That's all I've ever really wanted from anyone. I've only ever wanted someone to hear what I had to say without me actually having to speak. If someone were to ask me why I took up art in the first place, that would be one of the reasons I'd give them.

Various other reasons tie into why I wanted to become an artist, such as the fact that I liked it and it kept me from having to socialize with people, but the more I think about it, the deeper it seems to get for me.


I grew up in the eighties. While other kids were focused on what new John Hughes movie was coming out, what REM or Bon Jovi concert they were going to attend, or what new celebrity style they could pull off, I was at home. I was at home, sat at a table lined with pencils, pencil shavings, crumpled up pieces of paper and discarded candy wrappers everywhere. I didn't have anyone to turn to when I didn't feel like sketching that day and wanted to do something different, but that, of course was my own fault.

That all changed when I started high school and met the one person who had the biggest impact on my decision to continue to pursue this career path.

It was 1989, and I had just turned fourteen years old. I had just started my freshman year of high school and I was completely intending on keeping my reputation as the boy who didn't have any friends and didn't talk to anyone in school. I planned on keeping my nose to my sketchpad and passing my classes with the bare minimum requirements as each day went on.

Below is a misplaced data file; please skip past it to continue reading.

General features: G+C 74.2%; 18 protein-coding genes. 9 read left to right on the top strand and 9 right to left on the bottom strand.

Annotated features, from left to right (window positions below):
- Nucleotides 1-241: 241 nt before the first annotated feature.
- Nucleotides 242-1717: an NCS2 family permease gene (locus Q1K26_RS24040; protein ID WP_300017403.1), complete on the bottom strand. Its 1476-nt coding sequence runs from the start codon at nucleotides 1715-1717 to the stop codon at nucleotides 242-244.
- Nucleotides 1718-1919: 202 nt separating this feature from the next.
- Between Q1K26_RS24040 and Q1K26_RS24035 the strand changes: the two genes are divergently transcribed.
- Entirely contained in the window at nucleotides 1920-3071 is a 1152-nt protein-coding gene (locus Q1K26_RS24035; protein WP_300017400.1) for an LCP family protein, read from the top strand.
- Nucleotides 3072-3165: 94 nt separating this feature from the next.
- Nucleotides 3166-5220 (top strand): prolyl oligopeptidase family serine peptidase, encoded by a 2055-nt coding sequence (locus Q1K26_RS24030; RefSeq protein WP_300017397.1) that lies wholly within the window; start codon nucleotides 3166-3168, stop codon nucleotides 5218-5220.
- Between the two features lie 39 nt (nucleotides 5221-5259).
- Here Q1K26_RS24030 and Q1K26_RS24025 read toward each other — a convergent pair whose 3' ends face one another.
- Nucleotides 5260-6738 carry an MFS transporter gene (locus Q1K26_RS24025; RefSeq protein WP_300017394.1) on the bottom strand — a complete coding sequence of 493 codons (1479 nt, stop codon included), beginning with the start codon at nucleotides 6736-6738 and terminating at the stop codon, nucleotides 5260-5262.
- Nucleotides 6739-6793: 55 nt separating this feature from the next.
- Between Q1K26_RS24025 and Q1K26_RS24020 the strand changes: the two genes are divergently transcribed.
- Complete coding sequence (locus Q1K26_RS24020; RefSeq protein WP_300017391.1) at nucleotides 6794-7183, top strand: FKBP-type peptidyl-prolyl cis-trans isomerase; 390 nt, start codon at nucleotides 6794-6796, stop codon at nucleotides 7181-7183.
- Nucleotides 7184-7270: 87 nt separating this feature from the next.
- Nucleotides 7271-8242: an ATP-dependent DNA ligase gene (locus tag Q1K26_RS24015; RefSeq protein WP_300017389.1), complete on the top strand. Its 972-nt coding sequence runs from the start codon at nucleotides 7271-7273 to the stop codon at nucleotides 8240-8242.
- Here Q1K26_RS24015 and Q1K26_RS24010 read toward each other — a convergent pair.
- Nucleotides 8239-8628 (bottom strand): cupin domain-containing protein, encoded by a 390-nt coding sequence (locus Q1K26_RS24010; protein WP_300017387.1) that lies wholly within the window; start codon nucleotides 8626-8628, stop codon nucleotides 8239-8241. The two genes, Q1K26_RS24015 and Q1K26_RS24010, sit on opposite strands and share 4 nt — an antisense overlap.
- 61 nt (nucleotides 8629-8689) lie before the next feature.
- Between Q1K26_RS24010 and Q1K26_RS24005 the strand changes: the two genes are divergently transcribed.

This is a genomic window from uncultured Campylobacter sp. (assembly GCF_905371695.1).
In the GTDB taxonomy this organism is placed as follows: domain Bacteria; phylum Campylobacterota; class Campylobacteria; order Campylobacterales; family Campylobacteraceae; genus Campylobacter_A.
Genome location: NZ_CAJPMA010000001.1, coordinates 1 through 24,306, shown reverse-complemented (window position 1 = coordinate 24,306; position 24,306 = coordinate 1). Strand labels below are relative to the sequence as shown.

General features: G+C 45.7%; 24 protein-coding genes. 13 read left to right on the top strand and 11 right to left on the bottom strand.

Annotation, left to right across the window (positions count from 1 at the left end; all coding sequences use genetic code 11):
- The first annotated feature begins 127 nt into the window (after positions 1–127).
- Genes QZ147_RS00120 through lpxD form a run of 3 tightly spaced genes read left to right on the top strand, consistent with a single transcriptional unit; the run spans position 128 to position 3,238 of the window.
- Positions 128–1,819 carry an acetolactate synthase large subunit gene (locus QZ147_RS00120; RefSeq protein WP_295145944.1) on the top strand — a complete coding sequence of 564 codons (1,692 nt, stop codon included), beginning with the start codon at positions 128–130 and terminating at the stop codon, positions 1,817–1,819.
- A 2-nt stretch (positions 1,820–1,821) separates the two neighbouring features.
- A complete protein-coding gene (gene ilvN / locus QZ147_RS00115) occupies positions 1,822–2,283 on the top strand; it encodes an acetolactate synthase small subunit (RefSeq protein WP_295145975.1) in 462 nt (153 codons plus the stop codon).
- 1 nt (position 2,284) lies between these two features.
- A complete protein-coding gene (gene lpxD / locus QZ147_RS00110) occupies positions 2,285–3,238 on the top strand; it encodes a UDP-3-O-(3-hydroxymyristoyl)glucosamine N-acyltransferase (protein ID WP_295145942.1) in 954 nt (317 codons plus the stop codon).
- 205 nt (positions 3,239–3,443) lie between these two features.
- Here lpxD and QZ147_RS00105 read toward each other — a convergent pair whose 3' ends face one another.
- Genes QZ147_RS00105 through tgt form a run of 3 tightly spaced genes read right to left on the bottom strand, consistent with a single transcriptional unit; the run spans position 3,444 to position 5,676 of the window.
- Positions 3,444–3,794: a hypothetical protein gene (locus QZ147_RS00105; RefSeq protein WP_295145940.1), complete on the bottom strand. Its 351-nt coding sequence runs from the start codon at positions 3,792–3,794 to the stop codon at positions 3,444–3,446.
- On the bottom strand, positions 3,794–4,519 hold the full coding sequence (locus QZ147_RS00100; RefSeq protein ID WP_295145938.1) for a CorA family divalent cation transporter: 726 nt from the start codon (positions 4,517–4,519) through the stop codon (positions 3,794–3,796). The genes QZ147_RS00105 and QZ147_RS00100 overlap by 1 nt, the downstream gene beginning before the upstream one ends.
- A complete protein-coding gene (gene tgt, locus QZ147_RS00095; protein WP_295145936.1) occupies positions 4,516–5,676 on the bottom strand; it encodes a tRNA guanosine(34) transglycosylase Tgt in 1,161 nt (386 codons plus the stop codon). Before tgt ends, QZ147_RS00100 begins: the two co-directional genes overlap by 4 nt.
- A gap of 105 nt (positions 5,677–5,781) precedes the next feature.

Spencer Smith, however, had other plans.

I did not go to a big school. I went to a very small, private Catholic school in Summerlin, Nevada, so I knew the faces I had grown accustomed to over the years. But when I saw that boy hop his way into the lunchroom our first day of freshman year, I knew he was new, and he was not afraid to show everyone he was new.

Spencer was loud and eccentric, obviously a complete polar opposite of myself. I watched him slightly out of the corners of my eyes bound from table to table introducing himself and everyone being oh so nice in introducing themselves back. I rolled my eyes at their seemingly polite facades, and shoved my nose back to my sketchpad, waiting for our bell to signal us to go to class.

That was, until I heard the feet of the chair across from me screech against the tile floor.

I didn't want to look up. I'm not good at socializing with people in general, and, if given the chance, I will gladly avoid all social situations. However, the tension of the silence that included another person got the best of me and I glanced up to see this new boy sitting across from me, a wide smile on his face.

"Hi," he said brightly, making me shrink back slightly at the volume of his voice.

I rolled my lips together and cleared my throat slighlty as I sat up a bit straighter. "H-Hi," I said softly.

The boy in front of me cocked his head to the side and his eyes went straight to the sketch that was sat directly in front of me. "What're you drawing?"

I looked down at my sketch and blushed slightly because no one ever really cared to see my work, so when they did ask, it caught me off guard. "I-It's a cabin hidden in t-the woods," I said in an almost whisper. "I-It's not f-finished, though."

The boy in front of me nodded, his smile getting impossibly wider as he leaned over the table to get a better look at the sketch. "It looks incredible," he said, his voice sounding genuinely awestruck. "You're really talented."

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